U.S. award-winning crime novelist Nancy Pickard published “The Scent Of Rain and Lightning” in 2010 and now, seven years later, its film adaptation has been released. Directed by Blake Robbins (“The Sublime And Beautiful“) and based on the adapted screenplay by Casey Twenter and Jeff Robison, the film centers on the story of Jody (Maika Monroe), a young woman living in the American Midwest who just learned the man arrested for the murder of her parents has been released from jail. It is Jody’s family that informs her that Billy (Brad Carter) has had his sentence commuted by the governor and is now again a free man. Consumed by grief and anger, Jody hopes to confront him and investigate the reasons that led to his release.

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It’s the sort of news that provokes a whirlwind of emotions in any person, and Maika Monroe plays them well. From physical to emotional reactions, Monroe — whom audiences may be familiar with from the indie horror hit “It Follows” — beautifully conveys an impressive and believable range of expressions. Her nails, bitten to the quick, reveal some of the internal issues she deals with, hinting at repressed feelings and fears. On top of it all, however, is a desire to uncover the truth about the events surrounding her parents’ murders.

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Jody is surrounded by men who believe they know what’s best for her. Her grandfather, Senior (Will Patton), removes her from her childhood home to a family ranch for reasons of safety, a guy she sleeps with wants to “come clean about their relationship” in front of her whole family without properly consulting her first, her uncles mostly see her as fragile and scarred. And yet, her resilience and strength allow her to break free from conventions and expectations surrounding women where she comes from. Gradually, Jody becomes aware that to investigate and uncover the truth about the case is also to challenge these same conventions and to be able to learn more about herself and her family. Did they ever tell her the whole story?

Intertwined with scenes from the present are also bits and pieces from when Jody’s parents were still alive. Her mother Laurie is played by Maggie Grace, and her marriage to Hugh Jay (Justin Chatwin), a cowboy-lookalike, macho, gun-loving man like all others in his family, seems to be dictated by strict and traditional gender roles. At times, it feels confusing to watch both stories play alongside one another. Although separated by over a decade, there seems to be virtually no time difference between them, and they could both be set in present time. Characters involved look unchanged, and it seems not much has changed, if at all.

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While the gap between the stories may initially seem wide and unsurmountable, it gradually becomes clearer which roles each person played, and how the events of the past and present are connected. This is, ultimately, a slow-burning story that requires commitment and focus from the viewers, but rewards them with characters that are properly constructed and reactions that are comprehensible once we learn more about each person, their relationships to one another and to the community.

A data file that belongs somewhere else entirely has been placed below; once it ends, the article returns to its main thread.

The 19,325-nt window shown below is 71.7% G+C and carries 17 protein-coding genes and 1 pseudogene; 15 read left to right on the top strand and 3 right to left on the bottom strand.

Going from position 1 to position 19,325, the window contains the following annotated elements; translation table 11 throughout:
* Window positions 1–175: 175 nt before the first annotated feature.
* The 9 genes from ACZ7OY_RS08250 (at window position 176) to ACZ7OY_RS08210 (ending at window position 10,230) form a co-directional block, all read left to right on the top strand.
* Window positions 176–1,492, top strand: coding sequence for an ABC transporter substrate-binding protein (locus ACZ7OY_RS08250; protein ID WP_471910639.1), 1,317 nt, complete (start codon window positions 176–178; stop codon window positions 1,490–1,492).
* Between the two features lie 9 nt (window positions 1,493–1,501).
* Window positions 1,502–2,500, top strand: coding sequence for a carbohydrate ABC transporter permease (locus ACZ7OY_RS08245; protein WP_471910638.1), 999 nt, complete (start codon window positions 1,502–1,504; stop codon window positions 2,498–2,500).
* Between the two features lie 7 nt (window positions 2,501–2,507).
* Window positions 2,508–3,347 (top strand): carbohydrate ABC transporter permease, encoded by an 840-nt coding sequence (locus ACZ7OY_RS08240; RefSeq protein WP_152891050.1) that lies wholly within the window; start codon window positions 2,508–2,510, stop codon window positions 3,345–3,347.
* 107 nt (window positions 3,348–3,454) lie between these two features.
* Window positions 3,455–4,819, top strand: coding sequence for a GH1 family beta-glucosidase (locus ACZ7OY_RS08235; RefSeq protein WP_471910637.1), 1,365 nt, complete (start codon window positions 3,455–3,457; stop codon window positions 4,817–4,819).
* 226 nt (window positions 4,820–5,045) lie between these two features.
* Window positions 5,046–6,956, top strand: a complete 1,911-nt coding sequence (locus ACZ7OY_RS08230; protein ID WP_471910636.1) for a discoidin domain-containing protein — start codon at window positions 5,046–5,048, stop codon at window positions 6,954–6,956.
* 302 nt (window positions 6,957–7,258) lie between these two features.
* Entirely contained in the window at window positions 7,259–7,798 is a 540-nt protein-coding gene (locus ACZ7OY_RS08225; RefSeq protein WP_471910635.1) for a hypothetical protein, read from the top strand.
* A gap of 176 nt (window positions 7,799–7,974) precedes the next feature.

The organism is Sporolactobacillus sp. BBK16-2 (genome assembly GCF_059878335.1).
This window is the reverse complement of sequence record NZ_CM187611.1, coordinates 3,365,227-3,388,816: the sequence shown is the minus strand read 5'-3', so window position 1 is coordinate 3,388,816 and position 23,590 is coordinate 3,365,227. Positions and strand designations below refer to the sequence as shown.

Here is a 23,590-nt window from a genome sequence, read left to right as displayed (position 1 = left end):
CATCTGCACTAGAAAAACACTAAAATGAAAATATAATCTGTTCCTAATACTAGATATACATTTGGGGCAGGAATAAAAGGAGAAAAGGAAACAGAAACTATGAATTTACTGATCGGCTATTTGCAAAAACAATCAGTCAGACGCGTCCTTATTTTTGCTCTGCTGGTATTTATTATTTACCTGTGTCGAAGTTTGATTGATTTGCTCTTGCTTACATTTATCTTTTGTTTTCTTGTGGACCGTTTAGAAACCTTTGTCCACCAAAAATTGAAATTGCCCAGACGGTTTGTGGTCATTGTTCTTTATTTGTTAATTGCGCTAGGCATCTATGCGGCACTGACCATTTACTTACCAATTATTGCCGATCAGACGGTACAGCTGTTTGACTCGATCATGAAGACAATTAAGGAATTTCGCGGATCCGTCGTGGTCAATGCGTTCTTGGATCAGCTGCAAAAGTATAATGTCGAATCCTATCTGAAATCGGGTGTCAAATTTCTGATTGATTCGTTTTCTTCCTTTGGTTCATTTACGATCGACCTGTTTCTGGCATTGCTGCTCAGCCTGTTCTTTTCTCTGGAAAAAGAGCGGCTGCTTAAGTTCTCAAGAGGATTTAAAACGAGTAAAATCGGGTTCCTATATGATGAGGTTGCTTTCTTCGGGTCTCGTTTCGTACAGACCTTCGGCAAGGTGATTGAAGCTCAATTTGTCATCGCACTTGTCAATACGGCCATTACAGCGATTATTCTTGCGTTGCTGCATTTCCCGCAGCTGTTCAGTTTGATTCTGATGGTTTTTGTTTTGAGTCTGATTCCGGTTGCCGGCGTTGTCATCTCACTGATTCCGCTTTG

For the investigation, Jody finds an unlikely partner in Billy’s son, Collin (Logan Miller), who helps her revisit case files and talk to police officers and witnesses. Collin’s father is a violent man whose temper is exposed more than once. Brad Carter’s delivery strongly illustrates this, even if sometimes he seems like a stereotypical image of a midwestern white criminal. Billy’s behavior makes audiences believe that he may very well be responsible for committing the crimes for which he spent the last 12 years in jail for, but the further Jody goes into questioning the mainstream narrative, the more we feel there’s still a lot left to be discovered. When the Law of Holes appears in front of Jody, she chooses to ignore it and keep digging. How destructive is the anger Billy has towards her family? And, most importantly, what are the reasons behind it?

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The camerawork recreates well the feelings of confusion, disconnection, and incompleteness that permeate the story: its constant movement, half-found focus and a number of unorthodox angles give audiences a lingering feeling that something is constantly missing, that we’re not yet seeing a full picture of whatever reality we’re being exposed to, a feeling also complemented by the mystery-inducing music score by Will and Brooke Blair (from indie thriller hits “Blue Ruin” and “Green Room“). At times, excessive movement makes it hard to connect to every bit of the story. At other moments, however, it leaves us purposely far and in the dark, almost like anthropologists, observers who couldn’t, and shouldn’t, react nor interfere, even when it becomes quite clear things are heading in a particularly destructive direction. 

Its explosive and fast-paced conclusion, highly contrasting with the rest of the story, but properly built and fully comprehensible by then, serves as a powerful reminder of what can happen when one attempts to masquerade reality and manipulate people for so long. Although confrontational, violent and life-changing, one would dare call it also freeing and liberating, and there’s certainly beauty in that. [B+]

“The Scent of Rain and Lightning” premiered at the Atlanta Film And Video Festival. There is no distribution for the film just yet.